Is He a Prophet or a Circus Performer?

John’s gospel was written with a very specific purpose in mind: “… so that you may believe that Jesus is the Christ, the Son of God, and that by believing you may have life in his name” [John 20:31].

So, the selection of material that John reports seems to me to be an odd choice in achieving that purpose. We know from John’s own words – and from the other gospels – that Jesus was a miracle-worker without peer.

John himself wrote in the very last verse “… there are also many other things that Jesus did. Were every one of them to be written, I suppose that the world itself could not contain the books that would be written.”

So why would he choose to report only seven miracles? And why would the first two miracles that he reports be ones performed out of sight of all but a tiny handful of people?

I ask these questions because I’m disturbed by trends I see in the modern church. There appears to be a growing hunger for signs and wonders – although this is not really a new phenomenon (see for example Acts 8:9-19].

It seems that too many Christians are seeking the spectacular at the expense of the word of God. Sadly, this includes many people I consider good friends.

Jesus Himself – miracle worker par excellence – was critical of these curiosity seekers in the passage we studied yesterday [John 4:43-54].

Jesus arrived in Galilee from Samaria, and experienced a very different reception there than He had enjoyed amongst the Samaritans.

The Samaritans were eager to hear what He had to say; “Many more believed because of what He said. And they told the woman, “We no longer believe because of what you said, for we have heard for ourselves and know that this really is the Savior of the world” [John 4:41-42].

Contrast this to how the Galileans came to Him, hoping to see Him perform miracles. Jesus rebuked them; Unless you (plural) see signs and wonders you will not believe” [John 4:48].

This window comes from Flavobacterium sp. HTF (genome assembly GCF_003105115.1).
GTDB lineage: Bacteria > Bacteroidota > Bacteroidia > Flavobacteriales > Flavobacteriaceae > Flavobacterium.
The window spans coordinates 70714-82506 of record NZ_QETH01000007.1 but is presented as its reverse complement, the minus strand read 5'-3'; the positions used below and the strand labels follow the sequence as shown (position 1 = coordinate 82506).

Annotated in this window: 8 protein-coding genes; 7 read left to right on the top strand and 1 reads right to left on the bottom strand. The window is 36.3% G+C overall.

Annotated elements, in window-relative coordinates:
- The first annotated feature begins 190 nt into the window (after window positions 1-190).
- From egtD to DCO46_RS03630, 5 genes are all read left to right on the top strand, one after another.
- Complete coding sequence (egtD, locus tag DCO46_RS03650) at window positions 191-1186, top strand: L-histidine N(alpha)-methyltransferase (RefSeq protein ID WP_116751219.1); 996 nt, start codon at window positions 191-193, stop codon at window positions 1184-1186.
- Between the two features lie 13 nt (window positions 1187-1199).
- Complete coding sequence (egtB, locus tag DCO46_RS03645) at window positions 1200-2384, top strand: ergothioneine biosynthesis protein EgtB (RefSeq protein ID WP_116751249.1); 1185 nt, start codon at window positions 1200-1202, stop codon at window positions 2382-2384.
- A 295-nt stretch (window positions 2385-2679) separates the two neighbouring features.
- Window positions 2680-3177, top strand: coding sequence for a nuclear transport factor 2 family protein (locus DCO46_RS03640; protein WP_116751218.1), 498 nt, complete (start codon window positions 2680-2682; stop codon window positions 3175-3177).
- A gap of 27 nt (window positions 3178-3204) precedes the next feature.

This was not the only time Jesus was challenged to perform a miracle before people would believe in Him. Remember when Jesus threw the moneychangers out of the Temple? … “the Jews said to Him, “What sign do You show to us, since You do these things?” [John 2:16-18].

Or later, “This is the work of God, that you believe in him whom he has sent.” So they said to him, “Then what sign do you do, that we may see and believe you? [John 6:29-30].

Thomas – poor old “doubting Thomas” – needed a sign too. Unless I see in his hands the mark of the nails, and place my finger into the mark of the nails, and place my hand into his side, I will never believe.” [John 20:25].

Eight days later, Jesus appears to Thomas, and tells him, “Have you believed because you have seen me? Blessed are those who have not seen and yet have believed” [John 20:29].

There is a warning in all this for us today. When Jesus raised Lazarus from the dead, John tells us, “Many of the Jews therefore, who had come with Mary and had seen what he did, believed in him…” [John 11:45]. But where were all these “believing” Jews when Jesus was on trial? Shouting “Crucify Him! Crucify Him!”

Right through John’s gospel, there is an emphasis on believing based on the word Jesus spoke and on the Scriptures. Why is that not enough for us today? Why is it so difficult for us to believe God’s word without needing to see something spectacular?

The problems is, signs and wonders rarely bring about saving faith; they are not designed to do that. At best, they stir interest and open doors. At worst, they distract from truth.

The gospels show us that miracles don’t have the power to save. How many disciples did Jesus have left at His arrest and execution? Though he had done so many signs before them, they still did not believe in him” [John 13:37].

Friends, if we are truly concerned about the salvation of our family and friends, we need to bring the word of God to them. For “… faith comes by hearing, and hearing by the word of Christ” [Rom 10:17].

The history of the Church is that of growth and strength through the proclamation of the Scriptures, which point unerringly to Jesus Christ.

For it is the gospel that is the power of God for salvation. If we miss this, we miss the point of the whole Bible, and we do our friends a disservice.

Which, terrifyingly, we will one day have to answer for…

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